“I got so drunk in front of all my team at a work do – how do I get over it?”

Written by The Honest Boss

Stylist’s new columnist gives her straight-talking careers advice on everything from toxic colleagues to hybrid working.

“Recently, my first ‘work drinks’ ended in disaster. I was so nervous that I got drunk quickly and ended up vomiting over my boss’s shoes in front of my new team (who were fairly sober). I was so mortified I didn’t even apologise  I just made a sharp exit. I’m supposed to be a senior team leader. How will I ever get over this?” 

That skin-crawling cringing you’re currently experiencing? It’ll pass. Because in spite of your crushing embarrassment, I can promise that you will survive the shame and hopefully one day look back at the incident and laugh – maybe even with your boss.

We’re all guilty of catastrophising an embarrassing episode now and again – especially when there’s hangxiety involved. But usually, it’s nowhere near as bad as you think. After all, no one died and the only real damage done was to your pride (and maybe your boss’s shoes). So while you may be haunted by the memories of that night, don’t lose perspective. We’ve all been there, even if we don’t like to admit it.

I remember once leading a two-day off-site conference, where the emphasis was on team bonding. One of the most senior leaders  I had only just hired – let’s call her Anna – was meeting most of her colleagues for the first time. These “away” day events are famous for getting a bit loose; blurring the boundaries between work and play. Towards the end of our first evening of drinks and dinner, I heard shrieking from a far corner of the room and saw my financial controller on the floor on all fours with Anna sitting atop, bucking bronco style, yelling, “Yee ha, giddy up!”

I confess I was stunned: this was not how I’d hoped the team would see Anna. She had morphed from the exceptionally professional, almost uptight person she’d been earlier in the day into an over-excited rodeo rider. I was quite mortified for her and felt guilty for not keeping a more watchful eye out – had I enabled this by encouraging such a late night at the hotel bar? But I also wondered if I’d made the right decision in appointing her because, as well as leading her department, her job included client entertainment. I could only hope the rodeo performance was not indicative of how client evenings might pan out in future.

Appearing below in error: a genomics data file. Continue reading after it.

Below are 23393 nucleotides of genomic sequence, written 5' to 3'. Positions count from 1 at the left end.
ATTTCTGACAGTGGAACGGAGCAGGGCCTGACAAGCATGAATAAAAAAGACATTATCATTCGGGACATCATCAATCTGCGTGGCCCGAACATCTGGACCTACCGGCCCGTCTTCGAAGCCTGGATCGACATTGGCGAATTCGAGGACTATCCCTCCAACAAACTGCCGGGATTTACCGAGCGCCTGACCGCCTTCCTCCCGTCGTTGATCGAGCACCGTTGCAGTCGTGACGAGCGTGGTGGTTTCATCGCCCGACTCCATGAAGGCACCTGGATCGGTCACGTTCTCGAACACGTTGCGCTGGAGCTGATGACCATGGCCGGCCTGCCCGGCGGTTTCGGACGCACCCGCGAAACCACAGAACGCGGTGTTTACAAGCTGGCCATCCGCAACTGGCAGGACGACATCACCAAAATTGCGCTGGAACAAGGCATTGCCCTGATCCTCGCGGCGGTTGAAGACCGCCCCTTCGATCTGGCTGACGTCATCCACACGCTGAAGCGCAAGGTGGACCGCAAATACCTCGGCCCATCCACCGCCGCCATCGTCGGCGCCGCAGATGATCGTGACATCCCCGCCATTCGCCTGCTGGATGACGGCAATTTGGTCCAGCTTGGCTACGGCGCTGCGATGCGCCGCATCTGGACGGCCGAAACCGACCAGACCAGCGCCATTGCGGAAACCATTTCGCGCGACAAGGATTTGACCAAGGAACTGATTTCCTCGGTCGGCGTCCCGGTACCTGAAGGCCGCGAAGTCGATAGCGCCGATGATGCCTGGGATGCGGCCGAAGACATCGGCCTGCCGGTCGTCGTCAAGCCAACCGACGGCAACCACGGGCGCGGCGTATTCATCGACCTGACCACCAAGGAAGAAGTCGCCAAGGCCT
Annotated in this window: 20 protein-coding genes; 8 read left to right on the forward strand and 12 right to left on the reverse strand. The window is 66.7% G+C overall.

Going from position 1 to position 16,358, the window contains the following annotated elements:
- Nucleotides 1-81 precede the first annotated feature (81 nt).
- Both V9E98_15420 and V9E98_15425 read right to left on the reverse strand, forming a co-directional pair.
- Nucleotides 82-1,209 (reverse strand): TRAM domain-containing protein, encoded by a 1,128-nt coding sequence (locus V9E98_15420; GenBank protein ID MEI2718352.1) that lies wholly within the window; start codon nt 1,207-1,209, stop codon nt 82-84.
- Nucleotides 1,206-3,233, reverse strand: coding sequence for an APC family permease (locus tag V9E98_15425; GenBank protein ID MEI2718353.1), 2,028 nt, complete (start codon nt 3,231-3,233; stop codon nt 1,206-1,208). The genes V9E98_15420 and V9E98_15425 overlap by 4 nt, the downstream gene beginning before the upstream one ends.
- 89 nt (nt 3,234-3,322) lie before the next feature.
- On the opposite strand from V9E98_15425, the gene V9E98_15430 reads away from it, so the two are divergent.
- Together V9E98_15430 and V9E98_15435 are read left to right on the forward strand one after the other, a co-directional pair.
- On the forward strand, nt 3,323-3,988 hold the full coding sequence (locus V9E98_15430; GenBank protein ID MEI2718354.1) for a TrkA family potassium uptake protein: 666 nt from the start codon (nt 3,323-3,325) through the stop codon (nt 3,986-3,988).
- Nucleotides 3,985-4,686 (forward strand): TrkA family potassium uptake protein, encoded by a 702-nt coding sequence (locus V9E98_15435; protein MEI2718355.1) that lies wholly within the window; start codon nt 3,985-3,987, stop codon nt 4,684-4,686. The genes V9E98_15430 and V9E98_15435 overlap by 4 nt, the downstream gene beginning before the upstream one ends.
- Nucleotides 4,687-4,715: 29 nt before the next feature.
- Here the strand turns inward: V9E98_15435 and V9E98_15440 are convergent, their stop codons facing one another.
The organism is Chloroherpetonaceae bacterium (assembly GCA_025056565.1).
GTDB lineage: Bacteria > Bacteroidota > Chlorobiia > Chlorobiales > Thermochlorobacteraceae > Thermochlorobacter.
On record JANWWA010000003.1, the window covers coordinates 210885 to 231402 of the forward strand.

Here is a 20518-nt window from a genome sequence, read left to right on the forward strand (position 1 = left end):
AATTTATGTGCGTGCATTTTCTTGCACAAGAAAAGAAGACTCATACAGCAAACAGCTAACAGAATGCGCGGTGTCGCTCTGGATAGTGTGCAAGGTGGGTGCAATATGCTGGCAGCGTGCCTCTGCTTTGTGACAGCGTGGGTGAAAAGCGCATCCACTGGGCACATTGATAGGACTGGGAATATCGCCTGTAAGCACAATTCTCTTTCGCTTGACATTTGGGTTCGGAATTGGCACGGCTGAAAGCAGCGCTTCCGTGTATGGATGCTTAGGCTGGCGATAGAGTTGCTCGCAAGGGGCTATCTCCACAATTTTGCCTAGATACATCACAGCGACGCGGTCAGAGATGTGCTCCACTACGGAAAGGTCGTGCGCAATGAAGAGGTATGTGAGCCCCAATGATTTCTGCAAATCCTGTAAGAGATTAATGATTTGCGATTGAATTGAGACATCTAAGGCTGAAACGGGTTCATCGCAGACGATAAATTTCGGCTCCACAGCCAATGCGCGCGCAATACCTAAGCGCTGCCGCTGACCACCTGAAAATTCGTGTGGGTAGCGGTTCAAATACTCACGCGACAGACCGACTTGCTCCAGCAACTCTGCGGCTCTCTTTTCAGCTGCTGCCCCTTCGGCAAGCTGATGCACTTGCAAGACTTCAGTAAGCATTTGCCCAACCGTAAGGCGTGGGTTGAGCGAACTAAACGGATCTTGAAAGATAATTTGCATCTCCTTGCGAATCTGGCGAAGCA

The next morning dawned and Anna was due to present her vision for her department to the team. I feared she wouldn’t even show her face. How wrong I was – she rocked up, looking a bit green around the gills and proceeded to give one of the best presentations of the day. Everyone applauded and the previous evening’s antics were never mentioned again – by her, me or anyone else.

Anna turned out to be fantastic in her role and I later realised that it was simply nerves getting the better of her that had caused her rodeo display. But who would blame her for having one too many cocktails – we were a tight-knit team that she was meeting for the first time. But her subsequent professionalism and dignity ensured we all had utter respect for how she’d handled herself – she literally went from zero to hero.

I’m telling you this story to show that you’ve now got two choices: you can hang your head in shame, avoid eye contact with your team and never really get over the episode. Or you can front it out, showing up to work determined to demonstrate your best professional self.

It would help, however, to send a private message apologising to your boss sooner rather than later. Keep it short and cite your nervousness as the reason for drinking too quickly – your boss will probably also be keen to move on. But you should also prepare for your boss raising the subject face-to-face. If this happens, hold your own and repeat your apologies sincerely but briefly, making it clear that you’re keen to get on with the job in hand. It’s important to show that you do not intend for your shame to overshadow your performance.

Facing your fears is the best course of action. No one should judge you if you walk tall and quickly embrace your new role with gusto. Of course, your colleagues might have sniggered about it behind your back (let’s face it, who wouldn’t?) and your boss may harbour some reservations about you. But you can’t fret about what you can’t control, so it’s best not to waste your energy on either of these scenarios. If your team alludes to the episode, laugh it off and change the subject. If you focus on being a success in your job, you’ll earn their respect for your leadership skills.

Remember, we’re all flawed beings, so it’s no surprise that we occasionally act in ways we regret. But it’s how we handle ourselves afterwards that matters. Vulnerability such as you’ve shown is what makes us human – bosses and colleagues alike can’t fault us for that.

The Honest Boss has held senior management positions at some of the world’s most well-respected companies. With over 25 years of experience under her belt directing and mentoring teams of people around the globe, managing multi-million pound budgets and representing brands on the international stage,she’s more than qualified to help sort out your work woes. So, whether you’re feeling overlooked for a promotion, struggling with being back in the office or thrown up in front of your manager, The Honest Boss is here to give you no bullshit career advice.   

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